Umm Muhammad points out she works in agriculture alongside raising some sheep, and she earns from the dividends of her work some profits that help her to secure necessities for her house." Umm Muhammad adds: "Rarely does the woman find the one to provide for her after the death of her husband, whether from her husband's relatives or her relatives, because the situation in Syria and the obscene expensiveness have made all preoccupied with securing what is necessary for her family, and this makes the likes of me marginalized and forgotten except from some scarce relief provisions or rare aid from here and there."
The forty-something Umm Hassan from the town of Idlib is not in the best state, as on her shoulder has come the burden of raiding her four descendants after the death of their father and mother during the war.
"It is out war that we are waging in our daily lives"- thus Umm Hassan expresses the difficulty of living with the onerous living situation, and the difficulty of securing the lowest limit of income to provide necessities for her and her children, as she lives in a small and old rented apartment.
Umm Hassan has found in tailoring a means of hope to help her continue, and in so far as she has skill in this field, she has first begun repairing old clothes and shortening new ones at reduced prices, and after that she moved to tailoring basic pieces, securing from its dividends the dignified life.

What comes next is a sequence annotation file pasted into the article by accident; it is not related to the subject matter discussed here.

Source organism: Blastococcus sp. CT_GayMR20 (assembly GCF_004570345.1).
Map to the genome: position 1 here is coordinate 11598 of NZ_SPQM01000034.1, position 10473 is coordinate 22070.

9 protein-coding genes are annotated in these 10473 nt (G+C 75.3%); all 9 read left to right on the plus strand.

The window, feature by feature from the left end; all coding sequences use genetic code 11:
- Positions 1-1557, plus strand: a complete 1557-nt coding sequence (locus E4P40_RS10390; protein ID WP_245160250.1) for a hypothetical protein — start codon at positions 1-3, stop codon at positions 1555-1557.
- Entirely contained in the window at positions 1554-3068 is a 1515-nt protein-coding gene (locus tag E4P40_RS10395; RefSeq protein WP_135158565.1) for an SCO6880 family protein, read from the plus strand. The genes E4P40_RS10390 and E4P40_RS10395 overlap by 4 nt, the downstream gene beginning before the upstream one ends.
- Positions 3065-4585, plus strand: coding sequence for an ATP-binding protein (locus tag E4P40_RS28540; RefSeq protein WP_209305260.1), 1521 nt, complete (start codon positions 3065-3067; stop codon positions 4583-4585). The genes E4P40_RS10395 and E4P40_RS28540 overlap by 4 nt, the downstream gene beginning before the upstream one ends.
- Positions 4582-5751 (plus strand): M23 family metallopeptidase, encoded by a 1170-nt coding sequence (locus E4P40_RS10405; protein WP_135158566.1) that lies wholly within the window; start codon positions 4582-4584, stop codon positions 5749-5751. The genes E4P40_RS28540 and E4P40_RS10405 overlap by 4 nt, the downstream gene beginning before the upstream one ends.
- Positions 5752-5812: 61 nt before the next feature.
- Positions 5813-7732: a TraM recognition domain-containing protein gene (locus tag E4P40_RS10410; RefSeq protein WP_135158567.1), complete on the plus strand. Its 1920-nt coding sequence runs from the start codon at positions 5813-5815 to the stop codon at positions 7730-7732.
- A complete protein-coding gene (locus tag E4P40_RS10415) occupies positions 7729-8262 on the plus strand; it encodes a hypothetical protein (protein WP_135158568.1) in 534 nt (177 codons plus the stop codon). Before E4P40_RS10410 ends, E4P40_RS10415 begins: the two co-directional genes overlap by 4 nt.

The sufferings of the widow do not stop at this extent but also extend to her sufferings from lack of availability of secure income, in addition to the problems that she faces with the husbands family, like the intervention of the family of the husband in raising the children and imposition of their opinions on her, and limiting her movement and restricting her going out of the house, asnd casting doubts on her ability to care for the children. In addition they prevent her from completing her studies, and intervene in her private affairs, and in addition to all that the widow faces negative social treatment such as some of the female friends and the relatives avoiding her out of fear for their spouses, which leads her to feel despair and isolation, in addition to the face most of them suffer from lack of presence of an independent house to live in with her children.
Most of the humanitarian aid organizations and projects that offer their services to the widows and orphans in general play limited roles in reducing the difficulties of life upon them, as there are no sufficient and comprehensive programs serving this group that faces considerable economic and social problems, especially as the husband's family always share with the wide the financial payments offered to her children, despite the fact these payments generally do not suffice for her as expenditure money for her and her children especially after the rise in the prices of everything by multiple times.
With the rise of the tone of the war the numbers of the widows in Idlib have been increasing during the past few years, and most of them are facing considerable social and economic difficulties compounded with their pains, grieving and sadness after the loss of the partner of life.